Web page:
Is The Hyperloop One on Its' Way? Or a Long Way Off?

Elon Musk’s visionary status is almost confirmed, Tesla has become a successful working model whilst SpaceX, well, that depends what videos you’ve seen but the intent is clear. Now renamed Hyperloop One Musk himself described the enterprise as “a cross between Concorde, a railgun and an air hockey table” after originally pioneering the idea. The basis of the project is based on a very high speed transit (VHST) originally innovated in 1972 combining a magnetic levitation train with a low pressure transit tube- although many of the original ideas have evolved. Companies are jumping at the chance to be a part of such a technology which proclaims London to Edinburgh or LA to San Francisco in less than 30 minutes!

How does it work?

Well the Hyperloop uses air bearings for pods the similar to the maglev based train in Japan which achieves speeds of 500km/h with electromagnetic levitation. This is the decisive factor that pretty much encases Hyperloop One, it is the complete exemption of friction that allows such high speeds and conceptual ideas to become a reality. Alternatively Hyperloop Transportation Technologies is considering passive magnetic levitation with magnets on the train and on the aluminum track, whereas the maglev technique needs powered tracks with copper coiling which has major cost implications. 

The tunnels of which the pods will move through will have a proportion of air removed to lower the pressure and hence less resistance against the pod, improving efficiency and of course speed. Original VHST plans proposed a vacuum though various factors have arisen to oppose the option with stations and other commodities causing a break rendering the system useless.

Hyperloop have therefore decided that intermittent air pumps will be used to lower the air pressure, the Hyperloop’s tunnels are expected to be metal as an overground system further developments such as solar panels along the top of the Hyperloop line could generate enough power for the whole system whilst running underground systems should not be too difficult with very rapid boring technology permitting direct and straight tunnels with precision.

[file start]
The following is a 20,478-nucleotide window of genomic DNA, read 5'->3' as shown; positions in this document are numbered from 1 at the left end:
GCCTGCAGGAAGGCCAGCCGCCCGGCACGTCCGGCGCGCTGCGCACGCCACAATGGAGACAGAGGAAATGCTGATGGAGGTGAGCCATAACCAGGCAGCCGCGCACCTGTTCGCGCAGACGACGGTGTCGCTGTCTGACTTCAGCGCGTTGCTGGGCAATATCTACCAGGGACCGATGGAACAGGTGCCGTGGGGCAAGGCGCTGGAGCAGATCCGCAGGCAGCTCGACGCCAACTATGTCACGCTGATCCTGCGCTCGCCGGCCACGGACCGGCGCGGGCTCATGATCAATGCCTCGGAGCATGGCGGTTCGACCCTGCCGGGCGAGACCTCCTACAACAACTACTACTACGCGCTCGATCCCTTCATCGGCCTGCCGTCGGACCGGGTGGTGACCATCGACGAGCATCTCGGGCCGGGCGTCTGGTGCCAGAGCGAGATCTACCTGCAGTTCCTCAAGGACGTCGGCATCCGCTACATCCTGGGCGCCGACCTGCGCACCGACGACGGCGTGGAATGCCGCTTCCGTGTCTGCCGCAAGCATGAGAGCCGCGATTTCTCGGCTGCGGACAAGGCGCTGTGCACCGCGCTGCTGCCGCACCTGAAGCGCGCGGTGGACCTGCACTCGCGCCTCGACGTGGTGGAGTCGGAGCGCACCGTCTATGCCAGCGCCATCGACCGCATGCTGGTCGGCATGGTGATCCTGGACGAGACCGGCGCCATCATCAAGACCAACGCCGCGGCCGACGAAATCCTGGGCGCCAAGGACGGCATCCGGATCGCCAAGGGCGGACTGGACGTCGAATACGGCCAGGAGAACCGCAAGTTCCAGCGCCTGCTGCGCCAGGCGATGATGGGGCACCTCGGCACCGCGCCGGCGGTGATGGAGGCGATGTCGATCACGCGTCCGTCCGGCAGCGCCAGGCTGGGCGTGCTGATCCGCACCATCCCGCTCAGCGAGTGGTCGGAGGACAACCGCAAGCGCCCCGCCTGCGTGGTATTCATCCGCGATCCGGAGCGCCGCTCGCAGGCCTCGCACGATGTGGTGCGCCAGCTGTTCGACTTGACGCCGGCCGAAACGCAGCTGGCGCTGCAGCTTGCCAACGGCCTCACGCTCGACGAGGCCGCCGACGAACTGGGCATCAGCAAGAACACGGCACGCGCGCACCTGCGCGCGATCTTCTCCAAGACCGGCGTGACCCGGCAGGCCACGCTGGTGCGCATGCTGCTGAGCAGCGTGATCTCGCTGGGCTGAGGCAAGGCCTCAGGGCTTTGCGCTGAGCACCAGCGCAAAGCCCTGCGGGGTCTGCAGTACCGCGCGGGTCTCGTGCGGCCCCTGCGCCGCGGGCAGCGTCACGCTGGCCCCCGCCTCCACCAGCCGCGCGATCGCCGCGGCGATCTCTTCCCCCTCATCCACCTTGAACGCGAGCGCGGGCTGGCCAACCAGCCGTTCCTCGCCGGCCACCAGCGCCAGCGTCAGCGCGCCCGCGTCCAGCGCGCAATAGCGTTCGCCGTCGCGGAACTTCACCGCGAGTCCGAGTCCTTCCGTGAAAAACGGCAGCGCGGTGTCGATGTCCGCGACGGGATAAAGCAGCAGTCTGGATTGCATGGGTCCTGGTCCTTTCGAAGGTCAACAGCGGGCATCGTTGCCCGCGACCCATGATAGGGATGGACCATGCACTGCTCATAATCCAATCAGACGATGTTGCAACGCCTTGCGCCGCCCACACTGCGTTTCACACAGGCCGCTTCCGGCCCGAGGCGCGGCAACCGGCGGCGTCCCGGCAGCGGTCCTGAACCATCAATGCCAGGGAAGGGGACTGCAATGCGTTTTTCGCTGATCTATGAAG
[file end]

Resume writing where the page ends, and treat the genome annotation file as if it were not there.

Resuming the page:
It is not so much being considered a train but more so a competitor to short distance air travel with the Hyperloop One seeing improved speeds compared to trains and cleaner travel in contrast to air travel. High G forces also come into play as a major consideration especially when it comes to turning and so the Hyperloop will have to accommodate accordingly. When considering speeds of 700mph+ acceleration and deceleration have to be accounted for in terms of what passengers could and would sustain.

Though the Hyperloop One has only just completed a very anti-climactic public test run larger 1 mile and 5 mile tracks are going to be built for more extensive testing to be built by SpaceX adjacent to Hawthorne, its California headquarters. The test however was at a short track in Nevada, USA where it reached speeds of 187kph before ploughing into a pile of sand as the test rig had no brakes. The technology however has been opened to various forums for development for some time with Hyperloop Transportation Technologies (HTTP)- a US based group of engineers who have an exclusive license for a new passive form of magnetic levitation. A third company based in Toronto, Transpod is aiming to have a full Hyperloop concept vehicle at the 2016 InnoTrains Rail Show in Berlin.

A planned route between LA and San Francisco is estimated to cost $6 billion for construction for a passenger-only model whilst a model to transport vehicles as well as people is estimated slightly higher at $7.5 billion. Confidence is extremely high with Musk running competitions for pod testing student candidates and a 2016 competition for the eventual pod design and co-founder Shervin Pishevar proclaims that “Hyperloop will be operational somewhere in the world by 2020”- well we certainly hope so!

The excitement is pretty high for what may well be a choice of transport in the not too distant future with governmental and investor support with federal transportation authorities and stat local transportation groups expressing interest around the world. Freight transportations are expected to begin being built in 2017/2018, there is even talk of the Hyperloops potential underwater links, though undoubtedly there’s a long way to go before travelling overground let alone crossing the Atlantic.

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